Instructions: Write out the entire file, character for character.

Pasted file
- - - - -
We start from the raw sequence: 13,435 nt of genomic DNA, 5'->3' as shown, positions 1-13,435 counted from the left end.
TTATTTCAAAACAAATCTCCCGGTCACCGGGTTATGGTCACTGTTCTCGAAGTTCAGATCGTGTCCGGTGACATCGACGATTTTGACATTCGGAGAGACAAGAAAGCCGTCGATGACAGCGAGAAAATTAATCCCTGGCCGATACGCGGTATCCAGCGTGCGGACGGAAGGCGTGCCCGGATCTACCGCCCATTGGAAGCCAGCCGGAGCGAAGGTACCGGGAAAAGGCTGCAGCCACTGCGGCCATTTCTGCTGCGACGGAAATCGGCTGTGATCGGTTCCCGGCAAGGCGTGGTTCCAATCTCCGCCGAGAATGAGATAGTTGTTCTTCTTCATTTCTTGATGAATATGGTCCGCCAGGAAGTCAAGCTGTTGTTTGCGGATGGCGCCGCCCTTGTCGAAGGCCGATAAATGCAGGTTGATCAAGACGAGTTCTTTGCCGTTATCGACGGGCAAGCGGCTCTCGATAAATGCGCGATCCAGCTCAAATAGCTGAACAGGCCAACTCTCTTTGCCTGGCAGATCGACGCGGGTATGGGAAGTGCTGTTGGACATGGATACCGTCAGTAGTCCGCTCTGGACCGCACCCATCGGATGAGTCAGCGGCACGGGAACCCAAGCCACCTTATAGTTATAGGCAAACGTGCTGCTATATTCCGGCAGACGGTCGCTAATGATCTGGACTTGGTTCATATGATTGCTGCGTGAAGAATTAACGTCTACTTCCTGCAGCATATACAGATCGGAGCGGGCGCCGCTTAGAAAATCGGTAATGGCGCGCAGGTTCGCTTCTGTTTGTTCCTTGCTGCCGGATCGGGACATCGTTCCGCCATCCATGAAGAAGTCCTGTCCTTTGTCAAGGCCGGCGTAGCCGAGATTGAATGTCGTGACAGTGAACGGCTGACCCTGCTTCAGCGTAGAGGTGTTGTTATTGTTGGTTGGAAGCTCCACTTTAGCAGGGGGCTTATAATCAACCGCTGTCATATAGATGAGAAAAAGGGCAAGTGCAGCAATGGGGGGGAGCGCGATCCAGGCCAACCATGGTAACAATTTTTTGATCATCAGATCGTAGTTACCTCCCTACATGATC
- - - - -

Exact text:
We start from the raw sequence: 13,435 nt of genomic DNA, 5'->3' as shown, positions 1-13,435 counted from the left end.
TTATTTCAAAACAAATCTCCCGGTCACCGGGTTATGGTCACTGTTCTCGAAGTTCAGATCGTGTCCGGTGACATCGACGATTTTGACATTCGGAGAGACAAGAAAGCCGTCGATGACAGCGAGAAAATTAATCCCTGGCCGATACGCGGTATCCAGCGTGCGGACGGAAGGCGTGCCCGGATCTACCGCCCATTGGAAGCCAGCCGGAGCGAAGGTACCGGGAAAAGGCTGCAGCCACTGCGGCCATTTCTGCTGCGACGGAAATCGGCTGTGATCGGTTCCCGGCAAGGCGTGGTTCCAATCTCCGCCGAGAATGAGATAGTTGTTCTTCTTCATTTCTTGATGAATATGGTCCGCCAGGAAGTCAAGCTGTTGTTTGCGGATGGCGCCGCCCTTGTCGAAGGCCGATAAATGCAGGTTGATCAAGACGAGTTCTTTGCCGTTATCGACGGGCAAGCGGCTCTCGATAAATGCGCGATCCAGCTCAAATAGCTGAACAGGCCAACTCTCTTTGCCTGGCAGATCGACGCGGGTATGGGAAGTGCTGTTGGACATGGATACCGTCAGTAGTCCGCTCTGGACCGCACCCATCGGATGAGTCAGCGGCACGGGAACCCAAGCCACCTTATAGTTATAGGCAAACGTGCTGCTATATTCCGGCAGACGGTCGCTAATGATCTGGACTTGGTTCATATGATTGCTGCGTGAAGAATTAACGTCTACTTCCTGCAGCATATACAGATCGGAGCGGGCGCCGCTTAGAAAATCGGTAATGGCGCGCAGGTTCGCTTCTGTTTGTTCCTTGCTGCCGGATCGGGACATCGTTCCGCCATCCATGAAGAAGTCCTGTCCTTTGTCAAGGCCGGCGTAGCCGAGATTGAATGTCGTGACAGTGAACGGCTGACCCTGCTTCAGCGTAGAGGTGTTGTTATTGTTGGTTGGAAGCTCCACTTTAGCAGGGGGCTTATAATCAACCGCTGTCATATAGATGAGAAAAAGGGCAAGTGCAGCAATGGGGGGGAGCGCGATCCAGGCCAACCATGGTAACAATTTTTTGATCATCAGATCGTAGTTACCTCCCTACATGATC